The Prime Minister wanders Downing Street under a near-permanent deluge of credibility-destroying downpours, but appears to emerge completely unscathed.
Last week was no exception.
The BMJ, one of the world’s oldest medical journals, published an outspoken editorial asserting that ‘science is being suppressed for political and financial gain’ in the style of ‘history’s worst autocrats and dictators’ and that Covid-19 has ‘unleashed state corruption on a grand scale’, allowing Westminster politicians and parts of industry to indulge in ‘opportunistic embezzlement’.
Could a more serious allegation be made by a more respected and impartial source?
Yet the story was rapidly overshadowed by the next rain cloud - news that a Spanish businessman had been paid £21million as middle man in a flawed Covid PPE deal - rapidly followed by a full monsoon storm, when Boris overruled advice that Home Secretary Priti Patel had breached the ministerial code by “shouting and swearing” at Home Office staff.
It’s apparently the first time the code has been breached without a minister losing their job or choosing to resign and may be the first time a Prime Minister’s been caught red-handed trying to ‘water down’ an awkward report.
It may also be the first time Tory MPs - ordered to “form a square” around their under-fire Home Secretary with supportive tweets - simply failed to comply. It seems fewer than a quarter of Tory MPs obliged.
But mud scarcely had time to stick in the whole sorry Prittster debacle before the next storm - Jolyon Maugham’s weekend announcement of crowd-funded action over the legality of recent appointments, made without advertisement or competition and therefore potentially in breach of government recruitment rules.
The QC - who runs the not-for-profit Good Law Project - successfully challenged Johnson’s unlawful suspension of Parliament in 2019 together with Joanna Cherry and other Scots politicians.
In his sights now are Kate Bingham, a venture capitalist who heads Britain’s vaccine task force; Dido Harding, who lacks public health experience but leads England’s failing Test and Trace system and Mike Coupe, who has – of course – no public health experience despite being chosen to run COVID-19 testing.If the Good Law Project wins, it could be proof positive that cronyism is the ‘new normal’ at Westminster.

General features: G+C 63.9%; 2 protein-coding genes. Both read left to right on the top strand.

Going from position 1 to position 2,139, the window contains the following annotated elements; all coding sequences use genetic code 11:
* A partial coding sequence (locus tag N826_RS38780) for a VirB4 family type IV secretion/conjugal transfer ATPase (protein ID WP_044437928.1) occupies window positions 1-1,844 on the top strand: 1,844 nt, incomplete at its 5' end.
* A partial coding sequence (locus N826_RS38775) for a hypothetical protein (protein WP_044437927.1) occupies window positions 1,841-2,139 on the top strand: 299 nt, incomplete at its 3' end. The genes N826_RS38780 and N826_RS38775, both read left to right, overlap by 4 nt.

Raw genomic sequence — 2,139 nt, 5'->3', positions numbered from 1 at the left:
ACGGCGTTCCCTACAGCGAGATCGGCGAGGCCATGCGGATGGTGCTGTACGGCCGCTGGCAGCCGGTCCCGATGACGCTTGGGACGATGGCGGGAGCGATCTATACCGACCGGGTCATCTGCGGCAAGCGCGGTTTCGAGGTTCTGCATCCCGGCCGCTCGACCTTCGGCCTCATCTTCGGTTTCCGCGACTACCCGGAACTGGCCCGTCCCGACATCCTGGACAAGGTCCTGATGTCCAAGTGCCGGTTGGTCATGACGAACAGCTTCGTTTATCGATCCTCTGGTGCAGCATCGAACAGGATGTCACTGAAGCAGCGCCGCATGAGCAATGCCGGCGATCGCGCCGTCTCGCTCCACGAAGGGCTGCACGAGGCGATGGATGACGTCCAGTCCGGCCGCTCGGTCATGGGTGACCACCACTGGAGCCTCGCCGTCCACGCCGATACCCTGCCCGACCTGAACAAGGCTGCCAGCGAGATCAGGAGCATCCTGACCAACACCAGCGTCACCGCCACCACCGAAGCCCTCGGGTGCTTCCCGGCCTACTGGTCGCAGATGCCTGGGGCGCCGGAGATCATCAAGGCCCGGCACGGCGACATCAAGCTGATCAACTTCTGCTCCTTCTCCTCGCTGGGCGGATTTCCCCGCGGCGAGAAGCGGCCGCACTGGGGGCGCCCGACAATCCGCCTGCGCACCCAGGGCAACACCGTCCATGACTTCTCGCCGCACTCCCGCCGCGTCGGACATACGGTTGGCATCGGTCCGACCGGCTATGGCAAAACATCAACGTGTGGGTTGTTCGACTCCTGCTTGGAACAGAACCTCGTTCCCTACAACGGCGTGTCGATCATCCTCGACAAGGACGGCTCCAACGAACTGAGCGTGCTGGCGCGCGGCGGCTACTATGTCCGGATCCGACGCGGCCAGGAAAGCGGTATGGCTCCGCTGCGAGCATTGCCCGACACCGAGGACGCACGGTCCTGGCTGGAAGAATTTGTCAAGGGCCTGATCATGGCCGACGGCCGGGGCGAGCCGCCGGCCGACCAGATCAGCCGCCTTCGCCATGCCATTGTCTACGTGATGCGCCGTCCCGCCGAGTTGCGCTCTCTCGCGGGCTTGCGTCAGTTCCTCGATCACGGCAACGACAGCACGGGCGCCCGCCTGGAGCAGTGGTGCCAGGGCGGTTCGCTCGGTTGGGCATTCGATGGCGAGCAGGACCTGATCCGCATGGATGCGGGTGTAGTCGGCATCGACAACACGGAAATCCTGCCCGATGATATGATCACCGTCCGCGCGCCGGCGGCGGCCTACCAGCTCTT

Doubtless though, with Boris Johnson’s talent for out-running trouble by provoking even greater calamities, the verdict will be announced the same day as his Brexit Deal/No Deal. He has that kind of chaotic luck.
Perhaps the most astonishing development though, has also been the least remarked upon.
Weeks before Brexit - guaranteed to damage our economy - in the middle of a second English lockdown, and just days before Rishi Sunak announces a public sector pay freeze to help finance vaccines, furlough and lockdown, Boris Johnson has announced that Britain will spend an extra £4 billion a year on . . . defence. Yip, defence.
Not nurses pay, (well, they don’t strike, do they) kids school meals (charity does the job so effectively), subsidies to help consumers green their homes and vehicles (hardly the grand gestures that win votes) or a down-payment on that Brexit dividend - £350m-a-week for the NHS (does anyone seriously remember that?).
No, the top priority for extra government spending is ‘defence of the realm.’
Britain currently spends more on defence than any other European nation except France - England’s long-time rival. So, perhaps this massive expenditure is a way to look big, puffed-up and militarily threatening as Britain approached a crushing Brexit - a western version of the hollow, pointless and economy-sapping show of military might that long preoccupied the Soviet Union. Is it really a feather in Britain’s cap to be eighth in international rankings of military might, despite being just 21st by population size and located in the world’s most peaceful region?Splashing out on new army robots and a "space command" while cutting the international aid budget and capping the pay of frontline staff and key workers - are those the priorities of most British voters, or almost any Scots?
And yet, where is the uproar or opposition to the largest increase in military spending for 30 years?
Unbelievably Labour's shadow defence secretary John Healey described the news as "welcome and long-overdue" - desperate to avoid being described as unpatriotic.
The SNP has yet to formally respond but has recently rattled pro-independence commentators by talking about multilateral not unilateral nuclear disarmament. Is it left to peace campaigners to oppose a rise in militarism that wasn’t promised in any manifesto, demanded by the public, relevant during a pandemic or particularly safe, given this government’s proven proclivity for favouring pals with multi-million-pound contracts?
Presumably the Prime Minister hopes extra military spending will boost the appearance of ‘taking back control’ (after all, getting on a tank seemed to work for Ruth Davidson).
But will voters in Red Wall seats see defence jobs as a higher priority than some immediate and serious ‘levelling up” in the North?
No doubt, Boris will keep ducking criticism, changing subject and bouncing the country into more needlessly dramatic emergencies - the better to escape real challenge and scrutiny.
But he shouldn’t delude himself.
Slowly, imperceptibly, the political climate is changing - and a hard rain’s going to fall.